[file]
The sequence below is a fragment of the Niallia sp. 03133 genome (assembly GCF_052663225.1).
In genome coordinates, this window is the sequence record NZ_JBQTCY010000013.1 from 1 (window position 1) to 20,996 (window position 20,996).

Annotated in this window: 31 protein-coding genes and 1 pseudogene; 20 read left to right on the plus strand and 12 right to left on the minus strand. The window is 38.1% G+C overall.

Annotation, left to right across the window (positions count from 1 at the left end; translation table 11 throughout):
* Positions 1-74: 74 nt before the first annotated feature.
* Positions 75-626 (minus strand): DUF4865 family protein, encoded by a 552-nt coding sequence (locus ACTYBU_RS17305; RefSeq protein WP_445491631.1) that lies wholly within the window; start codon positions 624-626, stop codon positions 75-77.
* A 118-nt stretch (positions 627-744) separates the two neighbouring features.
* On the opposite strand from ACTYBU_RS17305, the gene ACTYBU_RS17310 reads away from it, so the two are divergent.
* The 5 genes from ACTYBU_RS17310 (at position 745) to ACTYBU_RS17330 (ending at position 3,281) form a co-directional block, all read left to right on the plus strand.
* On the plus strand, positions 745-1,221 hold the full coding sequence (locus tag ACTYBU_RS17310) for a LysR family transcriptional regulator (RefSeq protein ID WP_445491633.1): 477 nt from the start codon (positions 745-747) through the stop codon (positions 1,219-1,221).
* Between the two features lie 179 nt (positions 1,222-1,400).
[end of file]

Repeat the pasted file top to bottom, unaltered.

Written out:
The sequence below is a fragment of the Niallia sp. 03133 genome (assembly GCF_052663225.1).
In genome coordinates, this window is the sequence record NZ_JBQTCY010000013.1 from 1 (window position 1) to 20,996 (window position 20,996).

Annotated in this window: 31 protein-coding genes and 1 pseudogene; 20 read left to right on the plus strand and 12 right to left on the minus strand. The window is 38.1% G+C overall.

Annotation, left to right across the window (positions count from 1 at the left end; translation table 11 throughout):
* Positions 1-74: 74 nt before the first annotated feature.
* Positions 75-626 (minus strand): DUF4865 family protein, encoded by a 552-nt coding sequence (locus ACTYBU_RS17305; RefSeq protein WP_445491631.1) that lies wholly within the window; start codon positions 624-626, stop codon positions 75-77.
* A 118-nt stretch (positions 627-744) separates the two neighbouring features.
* On the opposite strand from ACTYBU_RS17305, the gene ACTYBU_RS17310 reads away from it, so the two are divergent.
* The 5 genes from ACTYBU_RS17310 (at position 745) to ACTYBU_RS17330 (ending at position 3,281) form a co-directional block, all read left to right on the plus strand.
* On the plus strand, positions 745-1,221 hold the full coding sequence (locus tag ACTYBU_RS17310) for a LysR family transcriptional regulator (RefSeq protein ID WP_445491633.1): 477 nt from the start codon (positions 745-747) through the stop codon (positions 1,219-1,221).
* Between the two features lie 179 nt (positions 1,222-1,400).